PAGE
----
Cut Spike is located in La Vista, Nebraska. It's a distillery/brewery operated by Jason Payne that makes a number of different products. The malted barley for their two year old single malt whisky comes from one of the largest malting companies in the United States: Rahr Malting Company in Minnesota. The majority of the barley they use is sourced domestically. The single malt whiskey wash is produced on site by their sister company: Lucky Bucket Brewing Company. Their brewers produce the wash using a single infusion mash. Brewer's yeast is added to the cooled wash, and the process of fermentation goes for about five days.

Cut Spike's copper pot stills were made by one of the most renowned producers in the world—Forsythes, out of Rothes in Scotland—who pounded their 500 and 300 gallons stills by hand. Like Kilchoman, they take a smaller heart cut to create a whiskey that tastes softer in its youth. They use a varying blend of toasted new American Oak barrels to create rich and supple flavors in their young single malts (the level of char ranges from 1 to 4, with 4 being the typical Bourbon level). The higher char level barrels give faster extraction and bolder flavors of oak and plant sugars to the resulting spirit. The lower toasted barrels produce softer flavors and extract a smaller amount of tannins. The whiskey is bottled at 43% ABV.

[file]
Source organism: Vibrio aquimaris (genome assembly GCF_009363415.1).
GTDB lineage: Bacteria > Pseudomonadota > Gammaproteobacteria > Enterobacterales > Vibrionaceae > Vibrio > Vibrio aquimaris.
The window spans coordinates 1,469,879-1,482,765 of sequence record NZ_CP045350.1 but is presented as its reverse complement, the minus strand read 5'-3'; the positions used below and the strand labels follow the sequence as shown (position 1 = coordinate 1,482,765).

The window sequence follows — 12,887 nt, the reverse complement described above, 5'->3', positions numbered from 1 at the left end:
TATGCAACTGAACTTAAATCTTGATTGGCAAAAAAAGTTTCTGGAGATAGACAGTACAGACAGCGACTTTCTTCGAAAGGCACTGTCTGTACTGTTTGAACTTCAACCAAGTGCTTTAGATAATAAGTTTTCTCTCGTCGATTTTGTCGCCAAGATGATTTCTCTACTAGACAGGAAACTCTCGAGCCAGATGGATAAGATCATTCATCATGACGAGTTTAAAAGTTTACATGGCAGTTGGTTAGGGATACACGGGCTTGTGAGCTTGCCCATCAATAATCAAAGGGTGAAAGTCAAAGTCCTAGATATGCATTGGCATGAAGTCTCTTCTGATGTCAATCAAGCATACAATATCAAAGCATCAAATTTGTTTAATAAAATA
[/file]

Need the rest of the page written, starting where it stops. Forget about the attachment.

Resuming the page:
Like Westland distillery in Seattle, Cut Spike is using Scottish-style pot stills, and Scottish-style barley fermentation, to make Scottish-style single malt whisky. The difference between these two whiskies and all other American single malts is instantly clear when you taste these products. Like I said in the first part of A New Hope, I would have been overjoyed to taste the Westland single malt had I not already tasted the Cut Spike. Given my druthers, I would probably lean towards the Nebraskan whiskey because of the more-supple, chewy mouthfeel, but that might simply be because of my initial excitement surrounding the first sip. You have to understand: I've tasted a ton of bad American whiskey over the last five years. I've tasted some pretty mediocre ones, too. There are, of course, a handful of good things. But the Cut Spike single malt whisky is very good. It's better than any single malt I've had domestically—ever. That's why I'm so excited. When you're constantly lowering your expectations and preparing for disappointment, it's a really great feeling when something just wows you from out of nowhere.

Of course, we all have our preferences. What's amazing to me might be disappointing to you, and vice versa. Let me say this, however: if you like Scottish Highland single malt whisky like Glenmorangie or Clynelish, then you're going to really like the Cut Spike. Besides a few local joints in Nebraska, Cut Spike has not sold their whiskey to any large boutique retailer. 

Very shortly, we'll be remedying that issue. Prepare yourselves.

-David Driscoll

Saturday
Aug092014

Don't Step to Real Distillaz

After posting a few of my own thoughts about the "Potemkin" distillery discussion that Chuck Cowdery and Steve Ury have so valiantly taken the lead on, and that the Daily Beast turned into a much broader dialogue, I was emailed by a few actual distillers about the issue. One wrote:

I saw your post today and I think you hit the nail on the head in the way you characterized how prideful we producers feel - annoying says it.